UGA Extension Publications

Competitiveness of Peanuts: United States versus China
The primary objective of this study was to evaluate the competitive position of peanuts for the U.S. in comparison with China at both the national and regional levels in a free trade market for the 1988–93 period. A nonparametic statistical method was used to determine the similarities and differences in economic costs, yield, and net returns to farm management and risks between the two countries. Total economic costs were decomposed further into seed, fertilizer, chemicals, labor, and other expenses. Results indicate that economic costs in peanut production were significantly larger in the U.S. than in China. Peanut production was, however, more profitable in the U.S. than in China if land value and quota rent were not included in U.S. economic costs.
World Peanut Market: An Overview of the Past 30 Years
Despite the increase in its total global production, since the 1970s, peanuts’ share in the total production of vegetable oil and meal has decreased following the emergence of soybeans. In addition, an increasing share of the total production of peanuts has been devoted to food purposes. World-harvested area has changed very little since the 1970s; however, there have been regional and sub-regional shifts. Asia, and especially the People’s Republic of China, has significantly increased its share, while Africa’s share has decreased, affected by the decline of the peanut oil and meal markets. America also has seen a decrease in its share in the world peanut production. On the other hand, since the early 1990s, China, the United States, and Argentina have led the exports of edible peanuts (i.e., peanuts not used for crushing for oil and meal production). The European Union and Asia have remained as the major world importers of peanuts. In addition, while concentration of the export market seems to have increased (when considering the six major exporters), import markets appear more fragmented. Finally, world real peanut prices have continued their decreasing trend since 1995 showing lower variability.
Calibration Method for Sprayers and Other Liquid Applicators
The procedure is based on spraying 1/128 of an acre per nozzle or row spacing and collecting the spray that would be released during the time it takes to spray the area. Because there are 128 ounces of liquid in 1 gallon, this convenient relationship results in ounces of liquid collected being directly equal to the application rate in gallons per acre.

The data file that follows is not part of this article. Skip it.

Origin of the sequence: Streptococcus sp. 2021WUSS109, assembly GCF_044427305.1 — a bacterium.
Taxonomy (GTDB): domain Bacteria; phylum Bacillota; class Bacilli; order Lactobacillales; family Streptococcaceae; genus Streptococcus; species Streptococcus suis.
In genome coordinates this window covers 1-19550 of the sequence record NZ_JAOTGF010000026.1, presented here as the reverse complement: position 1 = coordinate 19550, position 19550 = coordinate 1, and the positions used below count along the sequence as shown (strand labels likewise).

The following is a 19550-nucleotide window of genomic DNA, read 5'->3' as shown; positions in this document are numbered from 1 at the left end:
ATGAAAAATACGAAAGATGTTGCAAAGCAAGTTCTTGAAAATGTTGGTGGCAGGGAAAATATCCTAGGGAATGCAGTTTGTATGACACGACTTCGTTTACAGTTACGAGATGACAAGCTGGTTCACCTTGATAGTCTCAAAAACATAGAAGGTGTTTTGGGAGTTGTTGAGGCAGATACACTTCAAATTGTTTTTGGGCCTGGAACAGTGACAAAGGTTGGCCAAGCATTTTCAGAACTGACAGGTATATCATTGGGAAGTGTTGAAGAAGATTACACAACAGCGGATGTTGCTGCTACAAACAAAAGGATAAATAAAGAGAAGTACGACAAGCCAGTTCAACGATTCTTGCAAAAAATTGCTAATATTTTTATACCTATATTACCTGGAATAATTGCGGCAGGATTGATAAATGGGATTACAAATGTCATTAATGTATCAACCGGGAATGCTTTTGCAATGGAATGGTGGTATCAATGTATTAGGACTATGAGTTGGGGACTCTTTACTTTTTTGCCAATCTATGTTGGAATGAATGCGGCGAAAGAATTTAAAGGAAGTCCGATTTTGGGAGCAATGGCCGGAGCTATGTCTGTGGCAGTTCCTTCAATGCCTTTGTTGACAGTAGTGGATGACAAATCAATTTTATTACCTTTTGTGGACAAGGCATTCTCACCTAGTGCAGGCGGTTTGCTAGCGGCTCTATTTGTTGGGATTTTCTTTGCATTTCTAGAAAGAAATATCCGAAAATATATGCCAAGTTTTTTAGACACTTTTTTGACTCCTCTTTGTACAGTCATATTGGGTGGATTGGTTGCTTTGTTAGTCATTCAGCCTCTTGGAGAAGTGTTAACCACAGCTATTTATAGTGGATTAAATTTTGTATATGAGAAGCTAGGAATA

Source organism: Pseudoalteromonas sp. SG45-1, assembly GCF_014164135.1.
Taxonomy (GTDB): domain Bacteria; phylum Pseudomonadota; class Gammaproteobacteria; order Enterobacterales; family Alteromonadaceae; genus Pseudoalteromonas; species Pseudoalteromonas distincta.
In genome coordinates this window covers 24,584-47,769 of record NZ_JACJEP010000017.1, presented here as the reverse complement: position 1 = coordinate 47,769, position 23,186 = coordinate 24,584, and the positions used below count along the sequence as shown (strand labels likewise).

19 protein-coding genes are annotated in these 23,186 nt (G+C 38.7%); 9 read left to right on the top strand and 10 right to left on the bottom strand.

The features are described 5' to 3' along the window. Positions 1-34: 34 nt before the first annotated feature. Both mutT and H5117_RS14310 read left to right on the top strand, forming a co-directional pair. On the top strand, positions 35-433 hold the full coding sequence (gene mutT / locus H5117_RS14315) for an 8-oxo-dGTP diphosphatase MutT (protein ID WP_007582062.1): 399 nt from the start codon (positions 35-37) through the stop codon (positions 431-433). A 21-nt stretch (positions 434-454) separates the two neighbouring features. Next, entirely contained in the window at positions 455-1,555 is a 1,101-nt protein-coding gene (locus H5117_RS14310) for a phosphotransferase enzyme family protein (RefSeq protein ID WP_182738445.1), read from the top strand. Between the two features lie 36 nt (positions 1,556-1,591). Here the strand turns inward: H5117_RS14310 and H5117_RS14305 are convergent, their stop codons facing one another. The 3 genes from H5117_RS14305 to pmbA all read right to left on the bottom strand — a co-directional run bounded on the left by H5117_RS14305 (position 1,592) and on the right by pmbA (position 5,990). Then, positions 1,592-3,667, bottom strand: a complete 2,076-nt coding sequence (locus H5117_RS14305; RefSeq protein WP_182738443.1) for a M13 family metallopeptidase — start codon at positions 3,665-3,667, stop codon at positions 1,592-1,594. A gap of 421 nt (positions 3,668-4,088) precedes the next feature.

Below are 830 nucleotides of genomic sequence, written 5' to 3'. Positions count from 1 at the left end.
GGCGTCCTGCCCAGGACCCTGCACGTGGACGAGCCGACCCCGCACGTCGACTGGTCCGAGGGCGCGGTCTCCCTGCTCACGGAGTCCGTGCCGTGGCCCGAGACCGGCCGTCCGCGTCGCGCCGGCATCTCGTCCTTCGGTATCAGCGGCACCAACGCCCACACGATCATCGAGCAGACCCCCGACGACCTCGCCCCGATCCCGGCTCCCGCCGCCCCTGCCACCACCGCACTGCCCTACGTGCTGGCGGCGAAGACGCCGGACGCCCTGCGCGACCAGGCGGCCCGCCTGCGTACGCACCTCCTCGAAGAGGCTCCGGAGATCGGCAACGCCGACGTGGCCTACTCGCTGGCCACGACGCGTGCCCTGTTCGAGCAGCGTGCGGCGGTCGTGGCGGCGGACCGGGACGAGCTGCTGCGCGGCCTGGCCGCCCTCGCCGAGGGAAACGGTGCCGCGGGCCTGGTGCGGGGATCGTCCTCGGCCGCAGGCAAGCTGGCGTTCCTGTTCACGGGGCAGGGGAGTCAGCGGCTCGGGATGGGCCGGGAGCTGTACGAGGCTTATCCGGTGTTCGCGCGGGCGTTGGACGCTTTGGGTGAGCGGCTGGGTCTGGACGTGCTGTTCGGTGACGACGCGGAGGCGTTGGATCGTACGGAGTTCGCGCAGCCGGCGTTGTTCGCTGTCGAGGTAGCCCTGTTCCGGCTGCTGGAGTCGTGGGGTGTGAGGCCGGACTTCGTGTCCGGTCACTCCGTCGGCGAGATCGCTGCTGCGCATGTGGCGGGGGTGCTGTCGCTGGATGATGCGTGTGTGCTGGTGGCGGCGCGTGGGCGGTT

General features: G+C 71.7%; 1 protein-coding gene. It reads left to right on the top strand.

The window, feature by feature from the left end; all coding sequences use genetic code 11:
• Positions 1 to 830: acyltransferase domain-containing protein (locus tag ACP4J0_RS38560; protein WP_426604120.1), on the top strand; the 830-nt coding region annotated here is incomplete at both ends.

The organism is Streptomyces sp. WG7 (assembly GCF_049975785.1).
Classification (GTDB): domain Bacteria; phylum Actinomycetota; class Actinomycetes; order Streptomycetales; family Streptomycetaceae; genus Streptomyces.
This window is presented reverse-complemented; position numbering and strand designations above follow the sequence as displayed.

Climate and Weather Information for Georgia Farmers
Sections include ” Weather versus Climate: What is the difference?”, ” Sources of Weather Information” and ” Weather and Climate Information Sites”

Factors to Consider in Selecting a Farm Irrigation System

The majority of agricultural irrigation systems in Georgia fit into one of two broad categories: sprinkler irrigation and micro-irrigation. Sprinkler irrigation systems include center pivot, linear move, traveling gun, permanent set and solid set. Micro-irrigation systems include drip (or trickle) irrigation and micro-sprinklers.

No one system is best for every application. Once you decide to install an irrigation system, you must consider several important factors before deciding which system is best for your situation. These factors include:

crop fuel cost and availability
size and shape of field labor requirements
water source initial cost

In some situations, there may be additional considerations such as whether you own the land or are leasing. You may also own some equipment such as a well or pumping unit and wish to adapt the system to this existing equipment. This publication is intended primarily for the farmer who has made the decision to irrigate and is in the process of deciding what type system will best fit into his or her operation.

Pesticide Storage and Handling
In certain areas of the country, pesticides are showing up where they are not wanted — in the drinking water. Fortunately, there are not widespread reports of pesticides occurring in Georgia drinking water. However, if pesticides are not handled carefully around the farm, they can seep through the ground after a leak or spill or they can enter a well directly during mixing and loading. Pesticides play an important role in agriculture. They have increased farm production and have enabled farmers to manage more acres with less labor. Taking voluntary action to prevent potential pesticide contamination of ground water will help ensure their continued availability for responsible use by farmers.
Petroleum Storage and Handling
A small gasoline leak of one drop per second can often go unnoticed, but it could result in the release of about 400 gallons of gasoline in one year. Not only does this cause economic loss, but it also causes environmental and health problems. Even small amounts of gasoline can enter and contaminate ground and surface water, creating health risks for anyone who drinks it. According to the United States Environmental Protection Agency, nearly one in four underground storage tanks in the United States may be leaking. The risk of leaking increases dramatically for tanks that are more than 20 years old, those not protected against corrosion and those improperly installed.